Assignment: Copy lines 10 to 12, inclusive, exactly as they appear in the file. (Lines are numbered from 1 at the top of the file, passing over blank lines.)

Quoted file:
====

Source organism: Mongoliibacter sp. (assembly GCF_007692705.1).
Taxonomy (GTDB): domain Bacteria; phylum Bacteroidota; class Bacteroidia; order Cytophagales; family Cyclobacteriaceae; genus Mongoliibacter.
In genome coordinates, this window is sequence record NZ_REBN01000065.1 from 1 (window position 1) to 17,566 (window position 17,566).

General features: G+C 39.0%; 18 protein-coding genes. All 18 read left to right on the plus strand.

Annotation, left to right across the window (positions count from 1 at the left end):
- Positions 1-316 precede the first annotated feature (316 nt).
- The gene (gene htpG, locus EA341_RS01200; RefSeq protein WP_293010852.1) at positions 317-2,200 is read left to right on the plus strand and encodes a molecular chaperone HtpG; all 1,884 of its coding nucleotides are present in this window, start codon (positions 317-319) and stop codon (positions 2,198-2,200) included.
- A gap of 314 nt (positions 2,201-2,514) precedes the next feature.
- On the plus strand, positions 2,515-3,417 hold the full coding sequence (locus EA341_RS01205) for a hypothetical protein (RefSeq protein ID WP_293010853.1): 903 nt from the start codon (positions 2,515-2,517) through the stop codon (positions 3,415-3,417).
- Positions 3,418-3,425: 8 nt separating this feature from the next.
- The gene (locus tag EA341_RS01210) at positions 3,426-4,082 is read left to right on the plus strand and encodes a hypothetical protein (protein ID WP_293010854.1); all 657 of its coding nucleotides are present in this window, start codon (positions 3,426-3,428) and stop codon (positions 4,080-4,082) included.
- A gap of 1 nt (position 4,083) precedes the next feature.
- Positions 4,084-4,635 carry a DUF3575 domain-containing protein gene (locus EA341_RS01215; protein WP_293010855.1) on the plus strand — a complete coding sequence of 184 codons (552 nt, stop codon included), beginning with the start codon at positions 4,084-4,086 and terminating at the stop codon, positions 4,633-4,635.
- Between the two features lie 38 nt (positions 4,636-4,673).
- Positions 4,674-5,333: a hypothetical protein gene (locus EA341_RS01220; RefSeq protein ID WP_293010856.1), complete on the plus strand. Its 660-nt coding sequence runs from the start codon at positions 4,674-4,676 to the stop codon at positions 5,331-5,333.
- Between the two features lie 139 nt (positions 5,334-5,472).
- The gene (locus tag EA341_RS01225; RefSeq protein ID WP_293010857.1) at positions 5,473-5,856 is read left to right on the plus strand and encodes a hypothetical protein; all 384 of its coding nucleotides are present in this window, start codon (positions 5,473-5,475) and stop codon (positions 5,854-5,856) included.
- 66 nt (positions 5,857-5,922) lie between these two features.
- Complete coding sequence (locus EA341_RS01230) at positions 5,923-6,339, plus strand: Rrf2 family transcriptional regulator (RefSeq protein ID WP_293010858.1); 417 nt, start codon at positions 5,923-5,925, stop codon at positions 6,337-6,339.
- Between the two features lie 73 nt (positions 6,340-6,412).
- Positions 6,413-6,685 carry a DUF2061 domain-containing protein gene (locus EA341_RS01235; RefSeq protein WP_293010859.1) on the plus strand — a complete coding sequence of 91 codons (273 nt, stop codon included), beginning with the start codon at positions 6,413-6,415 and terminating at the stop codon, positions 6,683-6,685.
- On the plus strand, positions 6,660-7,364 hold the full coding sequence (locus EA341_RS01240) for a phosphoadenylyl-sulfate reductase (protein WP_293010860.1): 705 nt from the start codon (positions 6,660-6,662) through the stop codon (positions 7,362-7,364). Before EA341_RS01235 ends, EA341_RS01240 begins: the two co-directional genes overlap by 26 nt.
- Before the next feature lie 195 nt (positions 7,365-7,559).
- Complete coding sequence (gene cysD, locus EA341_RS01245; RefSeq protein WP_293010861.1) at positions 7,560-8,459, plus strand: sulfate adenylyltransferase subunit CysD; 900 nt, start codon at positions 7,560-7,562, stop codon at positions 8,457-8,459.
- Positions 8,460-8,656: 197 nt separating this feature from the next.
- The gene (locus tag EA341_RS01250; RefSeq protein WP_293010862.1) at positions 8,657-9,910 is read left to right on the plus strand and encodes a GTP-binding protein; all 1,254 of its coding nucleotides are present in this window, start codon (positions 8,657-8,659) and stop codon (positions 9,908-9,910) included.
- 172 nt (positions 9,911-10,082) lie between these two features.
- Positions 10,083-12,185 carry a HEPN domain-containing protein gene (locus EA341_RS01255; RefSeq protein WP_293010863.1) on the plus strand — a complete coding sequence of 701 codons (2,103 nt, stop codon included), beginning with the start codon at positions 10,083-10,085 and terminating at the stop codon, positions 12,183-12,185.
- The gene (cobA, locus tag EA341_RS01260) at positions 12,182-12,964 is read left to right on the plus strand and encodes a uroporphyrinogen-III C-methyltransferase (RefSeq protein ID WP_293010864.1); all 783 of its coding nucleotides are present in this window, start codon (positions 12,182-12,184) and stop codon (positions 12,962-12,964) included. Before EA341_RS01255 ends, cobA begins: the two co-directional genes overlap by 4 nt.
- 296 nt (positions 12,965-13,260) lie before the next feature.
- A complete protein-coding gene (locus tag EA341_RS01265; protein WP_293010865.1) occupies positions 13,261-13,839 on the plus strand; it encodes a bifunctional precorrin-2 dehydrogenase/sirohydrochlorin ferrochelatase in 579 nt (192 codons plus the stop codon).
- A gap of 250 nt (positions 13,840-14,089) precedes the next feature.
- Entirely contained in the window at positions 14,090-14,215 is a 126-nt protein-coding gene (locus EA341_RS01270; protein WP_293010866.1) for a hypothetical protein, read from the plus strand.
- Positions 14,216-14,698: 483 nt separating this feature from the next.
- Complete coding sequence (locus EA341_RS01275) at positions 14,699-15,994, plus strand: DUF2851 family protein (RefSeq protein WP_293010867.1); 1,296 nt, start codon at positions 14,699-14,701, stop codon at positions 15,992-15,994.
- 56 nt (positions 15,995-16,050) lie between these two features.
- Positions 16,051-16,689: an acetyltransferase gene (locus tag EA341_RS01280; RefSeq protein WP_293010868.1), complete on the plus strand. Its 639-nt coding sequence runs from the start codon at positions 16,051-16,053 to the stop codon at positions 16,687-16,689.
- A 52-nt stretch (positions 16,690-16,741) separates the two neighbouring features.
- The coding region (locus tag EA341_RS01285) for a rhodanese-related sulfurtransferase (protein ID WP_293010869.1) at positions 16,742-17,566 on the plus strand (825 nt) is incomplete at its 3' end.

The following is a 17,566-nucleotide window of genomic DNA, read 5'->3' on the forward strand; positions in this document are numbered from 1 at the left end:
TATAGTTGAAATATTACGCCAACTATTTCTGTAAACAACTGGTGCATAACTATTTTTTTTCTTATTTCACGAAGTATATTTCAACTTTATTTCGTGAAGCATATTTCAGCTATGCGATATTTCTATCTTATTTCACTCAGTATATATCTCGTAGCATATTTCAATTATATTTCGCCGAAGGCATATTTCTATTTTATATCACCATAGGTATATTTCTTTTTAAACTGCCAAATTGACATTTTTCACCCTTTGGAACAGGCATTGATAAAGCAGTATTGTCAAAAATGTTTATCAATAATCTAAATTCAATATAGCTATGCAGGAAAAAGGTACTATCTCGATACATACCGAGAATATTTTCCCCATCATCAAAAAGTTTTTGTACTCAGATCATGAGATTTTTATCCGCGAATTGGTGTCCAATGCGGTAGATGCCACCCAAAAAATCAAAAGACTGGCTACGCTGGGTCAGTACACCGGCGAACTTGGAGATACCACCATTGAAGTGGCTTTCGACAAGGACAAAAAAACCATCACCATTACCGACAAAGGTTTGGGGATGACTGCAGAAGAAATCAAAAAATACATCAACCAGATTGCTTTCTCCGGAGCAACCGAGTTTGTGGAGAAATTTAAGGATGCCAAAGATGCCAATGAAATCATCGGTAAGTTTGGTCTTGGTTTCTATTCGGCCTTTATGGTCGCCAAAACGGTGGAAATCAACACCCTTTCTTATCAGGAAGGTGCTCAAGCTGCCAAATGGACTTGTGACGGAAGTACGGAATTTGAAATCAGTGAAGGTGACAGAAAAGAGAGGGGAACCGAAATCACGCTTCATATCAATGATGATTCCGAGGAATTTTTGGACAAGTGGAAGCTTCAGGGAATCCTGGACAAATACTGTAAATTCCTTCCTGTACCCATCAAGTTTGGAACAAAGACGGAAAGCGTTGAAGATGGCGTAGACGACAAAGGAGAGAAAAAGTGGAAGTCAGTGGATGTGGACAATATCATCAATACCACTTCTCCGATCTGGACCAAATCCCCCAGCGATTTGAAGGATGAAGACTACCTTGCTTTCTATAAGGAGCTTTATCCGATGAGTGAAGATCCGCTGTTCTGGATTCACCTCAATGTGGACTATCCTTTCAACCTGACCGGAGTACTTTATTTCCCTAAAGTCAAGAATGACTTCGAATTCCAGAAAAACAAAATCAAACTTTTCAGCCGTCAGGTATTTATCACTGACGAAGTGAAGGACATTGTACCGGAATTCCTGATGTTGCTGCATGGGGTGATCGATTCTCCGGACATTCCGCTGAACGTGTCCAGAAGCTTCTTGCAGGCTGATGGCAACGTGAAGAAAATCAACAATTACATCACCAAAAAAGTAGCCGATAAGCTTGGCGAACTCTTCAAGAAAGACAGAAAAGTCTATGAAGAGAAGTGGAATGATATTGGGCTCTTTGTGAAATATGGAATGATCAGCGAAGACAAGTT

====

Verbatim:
- Positions 3,418-3,425: 8 nt separating this feature from the next.
- The gene (locus tag EA341_RS01210) at positions 3,426-4,082 is read left to right on the plus strand and encodes a hypothetical protein (protein ID WP_293010854.1); all 657 of its coding nucleotides are present in this window, start codon (positions 3,426-3,428) and stop codon (positions 4,080-4,082) included.
- A gap of 1 nt (position 4,083) precedes the next feature.